Endoscopic Doppler examination and hemostasis in nonvariceal upper gastrointestinal hemorrhage: paradigm shift, or old wine in new bottles?
Oliver Pech, Regensburg
Gastroenterology 2017; 152:1310-1318
|CLINICAL – ALIMENTARY TRACT Doppler Endoscopic Probe Monitoring of Blood Flow Improves Risk Stratification and Outcomes of Patients With Severe Nonvariceal Upper Gastrointestinal Hemorrhage|
|Dennis M. Jensen1,2,3, Thomas O. G. Kovacs1,2,3, Gordon V. Ohning1,2,3, Kevin Ghassemi1,2, Gustavo A. Machicado1,2,3, Gareth S. Dulai1,2,3, Alireza Sedarat1,2,3, Rome Jutabha1,2and Jeffrey Gornbein4|
|11Center for Ulcer Research and Education Digestive Diseases Research Center, Gastrointestinal Hemostasis Unit, Los Angeles, California; 4Department of Biomathematics, 2Geffen School of Medicine, University of California Los Angeles, Los Angeles, California;3Veterans Administration Greater Los Angeles Healthcare System, Los Angeles, California|
Background and AimsFor 4 decades, stigmata of recent hemorrhage in patients with nonvariceal lesions have been used for risk stratification and endoscopic hemostasis. The arterial blood flow that underlies the stigmata rarely is monitored, but can be used to determine risk for rebleeding. We performed a randomized controlled trial to determine whether Doppler endoscopic probe monitoring of blood flow improves risk stratification and outcomes in patients with severe nonvariceal upper gastrointestinal hemorrhage.
MethodsIn a single-blind study performed at 2 referral centers we assigned 148 patients with severe nonvariceal upper gastrointestinal bleeding (125 with ulcers, 19 with Dieulafoy’s lesions, and 4 with Mallory Weiss tears) to groups that underwent standard, visually guided endoscopic hemostasis (control, n ¼ 76), or endoscopic hemostasis assisted by Doppler monitoring of blood flow under the stigmata (n ¼ 72). The primary outcome was the rate of rebleeding after 30 days; secondary outcomes were complications, death, and need for transfusions, surgery, or angiography.
ResultsThere was a significant difference in the rates of lesion rebleeding within 30 days of endoscopic hemostasis in the control group (26.3%) vs the Doppler group (11.1%) (P ¼ .0214). The odds ratio for rebleeding with Doppler monitoring was 0.35 (95% confidence interval,0.143–0.8565) and the number needed to treat was 7.
ConclusionsIn a randomized controlled trial of patients with severe upper gastrointestinal hemorrhage from ulcers or other lesions, Doppler probe guided endoscopic hemostasis significantly reduced 30-day rates of rebleeding compared with standard, visually guided hemostasis. Guidelines for nonvariceal gastrointestinal bleeding should incorporate these results. ClinicalTrials.gov no: NCT00732212 (CLIN-013-07F).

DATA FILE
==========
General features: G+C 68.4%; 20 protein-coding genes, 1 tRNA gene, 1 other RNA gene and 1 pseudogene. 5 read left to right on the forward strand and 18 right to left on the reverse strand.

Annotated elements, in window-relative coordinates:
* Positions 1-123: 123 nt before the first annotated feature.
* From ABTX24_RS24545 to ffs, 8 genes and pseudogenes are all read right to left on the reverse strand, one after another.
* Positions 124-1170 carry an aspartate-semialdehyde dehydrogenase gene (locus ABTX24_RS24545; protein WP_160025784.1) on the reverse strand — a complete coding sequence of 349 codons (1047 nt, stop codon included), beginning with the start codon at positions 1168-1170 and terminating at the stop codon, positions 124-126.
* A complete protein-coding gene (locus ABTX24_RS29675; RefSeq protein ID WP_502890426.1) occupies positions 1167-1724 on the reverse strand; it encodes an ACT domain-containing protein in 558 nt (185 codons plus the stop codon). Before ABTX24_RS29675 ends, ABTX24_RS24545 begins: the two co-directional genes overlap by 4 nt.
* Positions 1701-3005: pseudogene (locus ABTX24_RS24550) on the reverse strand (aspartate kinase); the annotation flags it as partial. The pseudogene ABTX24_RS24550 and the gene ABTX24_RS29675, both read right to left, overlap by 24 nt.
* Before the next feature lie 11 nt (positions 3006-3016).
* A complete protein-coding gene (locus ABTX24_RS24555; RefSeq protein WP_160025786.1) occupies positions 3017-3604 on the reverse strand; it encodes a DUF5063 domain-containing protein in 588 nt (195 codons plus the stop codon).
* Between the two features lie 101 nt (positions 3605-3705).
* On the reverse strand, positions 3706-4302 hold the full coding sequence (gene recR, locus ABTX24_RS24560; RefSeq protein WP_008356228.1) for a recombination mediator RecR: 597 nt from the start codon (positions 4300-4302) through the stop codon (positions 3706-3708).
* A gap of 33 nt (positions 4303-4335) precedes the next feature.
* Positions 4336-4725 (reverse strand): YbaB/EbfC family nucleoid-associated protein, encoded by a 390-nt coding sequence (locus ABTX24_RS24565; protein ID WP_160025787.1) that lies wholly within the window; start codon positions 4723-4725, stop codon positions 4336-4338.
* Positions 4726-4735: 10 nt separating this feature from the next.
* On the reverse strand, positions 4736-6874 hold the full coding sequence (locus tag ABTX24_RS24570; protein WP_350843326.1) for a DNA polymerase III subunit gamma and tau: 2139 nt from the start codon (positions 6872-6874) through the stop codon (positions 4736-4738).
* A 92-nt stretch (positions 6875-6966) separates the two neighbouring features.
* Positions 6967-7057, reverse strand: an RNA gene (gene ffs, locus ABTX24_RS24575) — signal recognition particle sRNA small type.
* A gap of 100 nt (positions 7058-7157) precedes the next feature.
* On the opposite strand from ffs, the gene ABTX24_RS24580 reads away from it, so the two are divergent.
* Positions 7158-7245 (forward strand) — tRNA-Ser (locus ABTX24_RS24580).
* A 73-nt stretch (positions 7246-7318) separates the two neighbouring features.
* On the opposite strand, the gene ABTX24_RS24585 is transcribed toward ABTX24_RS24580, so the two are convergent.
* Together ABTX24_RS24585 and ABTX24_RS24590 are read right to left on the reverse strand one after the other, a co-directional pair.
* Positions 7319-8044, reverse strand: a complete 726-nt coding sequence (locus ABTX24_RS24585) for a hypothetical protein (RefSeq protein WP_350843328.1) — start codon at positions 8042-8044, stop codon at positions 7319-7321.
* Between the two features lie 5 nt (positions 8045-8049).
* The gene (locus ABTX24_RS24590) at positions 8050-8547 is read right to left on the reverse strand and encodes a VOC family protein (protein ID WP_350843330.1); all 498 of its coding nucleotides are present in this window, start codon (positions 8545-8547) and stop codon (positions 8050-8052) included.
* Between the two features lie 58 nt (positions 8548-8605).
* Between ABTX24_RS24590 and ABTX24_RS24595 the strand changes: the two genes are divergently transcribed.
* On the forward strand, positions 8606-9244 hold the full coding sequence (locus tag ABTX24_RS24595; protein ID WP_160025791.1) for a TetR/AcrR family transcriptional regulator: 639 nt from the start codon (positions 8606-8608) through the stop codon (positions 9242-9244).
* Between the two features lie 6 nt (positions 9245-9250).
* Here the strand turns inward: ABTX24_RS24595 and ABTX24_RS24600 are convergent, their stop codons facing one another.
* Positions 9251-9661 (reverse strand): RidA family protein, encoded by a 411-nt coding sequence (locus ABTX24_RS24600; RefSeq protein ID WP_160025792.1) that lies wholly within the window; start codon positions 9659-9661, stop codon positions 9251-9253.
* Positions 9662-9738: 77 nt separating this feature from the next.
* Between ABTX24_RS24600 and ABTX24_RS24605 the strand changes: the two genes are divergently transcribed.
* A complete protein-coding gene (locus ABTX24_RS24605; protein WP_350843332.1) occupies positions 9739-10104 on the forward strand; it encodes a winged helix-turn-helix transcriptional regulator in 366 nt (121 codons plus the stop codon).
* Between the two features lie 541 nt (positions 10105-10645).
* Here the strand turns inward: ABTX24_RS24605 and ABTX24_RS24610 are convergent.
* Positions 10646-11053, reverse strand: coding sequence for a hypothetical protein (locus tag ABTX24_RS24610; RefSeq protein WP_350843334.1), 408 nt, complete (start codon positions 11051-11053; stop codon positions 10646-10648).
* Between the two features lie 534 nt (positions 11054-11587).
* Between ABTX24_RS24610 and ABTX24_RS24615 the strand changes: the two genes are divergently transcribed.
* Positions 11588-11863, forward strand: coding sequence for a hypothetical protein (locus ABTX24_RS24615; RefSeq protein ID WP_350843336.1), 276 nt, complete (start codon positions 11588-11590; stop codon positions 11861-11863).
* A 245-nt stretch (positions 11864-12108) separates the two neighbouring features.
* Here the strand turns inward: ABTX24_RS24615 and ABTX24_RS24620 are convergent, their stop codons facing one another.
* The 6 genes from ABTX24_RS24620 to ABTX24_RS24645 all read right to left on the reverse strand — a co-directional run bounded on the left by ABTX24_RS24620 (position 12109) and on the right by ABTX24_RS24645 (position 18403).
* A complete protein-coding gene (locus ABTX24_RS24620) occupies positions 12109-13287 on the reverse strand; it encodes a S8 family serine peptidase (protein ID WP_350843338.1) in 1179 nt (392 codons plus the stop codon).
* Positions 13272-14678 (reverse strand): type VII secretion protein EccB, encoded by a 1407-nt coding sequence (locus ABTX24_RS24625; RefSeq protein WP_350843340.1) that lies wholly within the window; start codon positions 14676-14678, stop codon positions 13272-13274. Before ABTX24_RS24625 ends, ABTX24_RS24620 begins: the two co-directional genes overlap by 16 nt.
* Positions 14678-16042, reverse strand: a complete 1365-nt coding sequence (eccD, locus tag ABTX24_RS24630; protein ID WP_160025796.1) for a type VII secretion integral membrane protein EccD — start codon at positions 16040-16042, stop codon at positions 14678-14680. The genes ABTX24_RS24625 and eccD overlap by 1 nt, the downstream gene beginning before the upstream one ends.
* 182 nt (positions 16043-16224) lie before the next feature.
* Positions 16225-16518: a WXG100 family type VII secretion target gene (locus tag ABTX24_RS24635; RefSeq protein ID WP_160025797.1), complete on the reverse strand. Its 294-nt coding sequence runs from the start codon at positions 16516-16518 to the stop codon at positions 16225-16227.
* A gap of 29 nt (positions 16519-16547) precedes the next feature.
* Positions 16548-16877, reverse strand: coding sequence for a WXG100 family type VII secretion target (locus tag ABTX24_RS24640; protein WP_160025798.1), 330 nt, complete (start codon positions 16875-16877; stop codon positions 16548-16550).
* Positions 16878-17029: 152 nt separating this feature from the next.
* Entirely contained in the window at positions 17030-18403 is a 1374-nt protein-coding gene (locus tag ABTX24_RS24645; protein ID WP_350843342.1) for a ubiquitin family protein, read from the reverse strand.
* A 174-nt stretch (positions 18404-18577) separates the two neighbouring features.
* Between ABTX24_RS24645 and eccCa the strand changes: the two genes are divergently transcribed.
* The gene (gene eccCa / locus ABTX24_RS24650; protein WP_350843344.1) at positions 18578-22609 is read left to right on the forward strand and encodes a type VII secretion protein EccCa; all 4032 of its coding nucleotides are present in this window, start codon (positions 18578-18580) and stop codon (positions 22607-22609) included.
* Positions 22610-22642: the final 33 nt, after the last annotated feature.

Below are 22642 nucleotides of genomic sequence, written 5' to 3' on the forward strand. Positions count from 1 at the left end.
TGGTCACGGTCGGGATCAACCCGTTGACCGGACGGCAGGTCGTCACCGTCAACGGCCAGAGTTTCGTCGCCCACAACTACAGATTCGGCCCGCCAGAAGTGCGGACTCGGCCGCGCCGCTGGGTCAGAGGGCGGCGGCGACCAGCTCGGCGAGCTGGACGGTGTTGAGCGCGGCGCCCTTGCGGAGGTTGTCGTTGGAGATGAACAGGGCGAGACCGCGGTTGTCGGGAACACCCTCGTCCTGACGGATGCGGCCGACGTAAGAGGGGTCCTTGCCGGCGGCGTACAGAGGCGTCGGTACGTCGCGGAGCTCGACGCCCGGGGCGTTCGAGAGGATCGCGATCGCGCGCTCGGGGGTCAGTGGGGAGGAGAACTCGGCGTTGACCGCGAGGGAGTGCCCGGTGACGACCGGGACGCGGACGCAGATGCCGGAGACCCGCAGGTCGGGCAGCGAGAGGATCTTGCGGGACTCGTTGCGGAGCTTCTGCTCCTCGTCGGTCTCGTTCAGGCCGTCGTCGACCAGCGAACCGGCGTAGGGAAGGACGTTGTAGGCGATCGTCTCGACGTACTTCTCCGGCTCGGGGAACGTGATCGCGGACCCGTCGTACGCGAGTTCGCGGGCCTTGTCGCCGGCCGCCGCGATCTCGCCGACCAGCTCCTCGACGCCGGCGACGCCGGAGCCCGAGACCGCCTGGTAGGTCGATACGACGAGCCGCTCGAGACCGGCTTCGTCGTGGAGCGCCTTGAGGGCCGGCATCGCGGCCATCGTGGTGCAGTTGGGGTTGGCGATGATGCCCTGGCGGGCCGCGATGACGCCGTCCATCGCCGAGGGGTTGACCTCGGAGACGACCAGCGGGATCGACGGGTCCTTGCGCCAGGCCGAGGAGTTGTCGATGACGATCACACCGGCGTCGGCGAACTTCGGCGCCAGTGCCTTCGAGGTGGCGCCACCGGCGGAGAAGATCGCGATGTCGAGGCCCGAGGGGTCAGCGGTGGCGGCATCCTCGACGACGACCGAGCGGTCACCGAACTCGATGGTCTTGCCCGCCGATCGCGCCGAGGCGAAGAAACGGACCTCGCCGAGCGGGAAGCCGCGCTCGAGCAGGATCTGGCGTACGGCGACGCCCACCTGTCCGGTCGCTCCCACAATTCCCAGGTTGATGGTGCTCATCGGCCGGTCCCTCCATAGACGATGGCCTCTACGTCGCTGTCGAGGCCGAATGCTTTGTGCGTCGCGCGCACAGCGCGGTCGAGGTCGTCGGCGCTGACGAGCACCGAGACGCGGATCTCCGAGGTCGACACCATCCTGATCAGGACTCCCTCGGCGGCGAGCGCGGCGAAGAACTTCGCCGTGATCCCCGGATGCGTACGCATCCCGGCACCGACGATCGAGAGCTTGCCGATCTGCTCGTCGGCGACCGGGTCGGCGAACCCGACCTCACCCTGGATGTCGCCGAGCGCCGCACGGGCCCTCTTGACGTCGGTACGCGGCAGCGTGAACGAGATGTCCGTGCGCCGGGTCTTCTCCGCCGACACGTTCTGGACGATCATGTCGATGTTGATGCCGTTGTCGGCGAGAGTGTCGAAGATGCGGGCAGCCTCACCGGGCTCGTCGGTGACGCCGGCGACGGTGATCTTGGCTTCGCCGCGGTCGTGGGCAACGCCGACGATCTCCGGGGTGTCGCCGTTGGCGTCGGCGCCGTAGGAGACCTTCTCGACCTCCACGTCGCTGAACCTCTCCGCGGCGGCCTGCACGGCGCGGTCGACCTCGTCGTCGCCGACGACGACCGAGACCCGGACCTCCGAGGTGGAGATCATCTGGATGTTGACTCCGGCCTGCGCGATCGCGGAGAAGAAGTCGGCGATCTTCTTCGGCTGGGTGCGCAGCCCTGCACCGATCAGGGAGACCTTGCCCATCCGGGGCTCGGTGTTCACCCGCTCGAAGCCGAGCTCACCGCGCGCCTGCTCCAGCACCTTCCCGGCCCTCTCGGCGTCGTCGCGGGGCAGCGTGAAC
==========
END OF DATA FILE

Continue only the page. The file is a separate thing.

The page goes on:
What you need to know about this paperDuring hemostasis in patients with nonvariceal upper gastrointestinal hemorrhage, the Forrest classification is recommended for risk stratification, as it correlates best with the risk of rebleeding and mortality. The recently published European Society of Gastrointestinal Endoscopy (ESGE) guidelines on the management of upper GI bleeding explicitly do not recommend routine use of Doppler examinations before or after therapy to evaluate blood flow under the bleeding lesion.1 The main reason for this negative recommendation was that the data on the method are inconsistent and out of date. For acute hemorrhage (Forrest Ia, Ib), the ESGE recommends a combination of injection and another method of hemostasis (clipping, coagulation, sclerotherapy). When there is a visible vessel stump (Forrest IIa), these methods can be combined, and the injection should be done secondarily.1 In this prospective and randomized double-blind study, 163 patients with acute upper gastrointestinal bleeding from ulcers > 5 mm, Mallory–Weiss lesions, and Dieulafoy lesions underwent hemostasis either conventionally during endoscopy or with Doppler ultrasound guidance.2 Conventional endoscopic hemostasis was carried out with clips (11 mm span) or with multipolar electrocoagulation (MPEC), with or without injection. In Doppler-guided hemostasis, the course of the underlying artery was assessed first and targeted hemostasis was then carried out. The ulcer and its immediate surroundings were also examined with disposable Doppler probes after hemostasis. If there was residual arterial blood flow, further treatment with clips or MPEC was carried out. The rate of rebleeding after 30 days was significantly lower in the group with Doppler probe–guided hemostasis than in the control group with standard hemostasis (11.1% vs. 26.3%). Important secondary end points such as the need for emergency surgery and the rate of severe complications were also significantly higher in the control group. Interestingly, an arterial Doppler signal was detected in 87.4% of patients with Forrest Ia, IIa, and IIb ulcers. An arterial signal was only noted in 42.3% of patients with Forrest Ib and IIc lesions. The results of this well-conducted study raise the question of whether every department now needs to obtain a Doppler device to evaluate bleeding ulcers, so that hemostasis can be guided by the course of the vessel. I don’t think so (yet). The authors of the study have been involved in the use of Doppler imaging in patients with gastrointestinal hemorrhage for several years and have the corresponding level of experience.3 The research group in Ludwigshafen was already investigating the use of endoscopic Doppler ultrasonography during hemostasis in the 1990s, but the method never came into widespread use and it was later abandoned by its proponents, not least due to the publication of a few negative studies.4,5 This study has a few limitations, and the situation in connection with hemostasis in the USA is not fully transferable to conditions in Germany. A total of 800 patients were screened in the study before 163 patients were finally included in it. A certain amount of selection bias seems not improbable here. In addition, multipolar electrocoagulation — a technique that is not used in Germany — was frequently used as a method of hemostasis in the study. In Germany, hemostasis for bleeding ulcers usually involves a combination of clipping and injection. When clips are used, occlusion of the afferent vessel is more likely to be achieved even without precise knowledge of the exact course of the artery under the ulcer. The clips used in the study only had a span of 11 mm. Nowadays, much wider clips (up to 16 mm) and even over-the-scope clips (OTSCs) are available, which are able to grasp much more tissue and can thus lead to lasting hemostasis more effectively.6,7. Particularly in patients with spurting hemorrhage or ulcers with a vascular stump, OTSCs are being used more and more often in many countries in Europe, as they allow safe and highly effective hemostasis in most cases and this markedly reduces the risk of rebleeding. Further prospective and randomized studies in Europe will be needed before any final conclusions can be drawn regarding the value of endoscopic Doppler imaging in patients with gastrointestinal hemorrhage.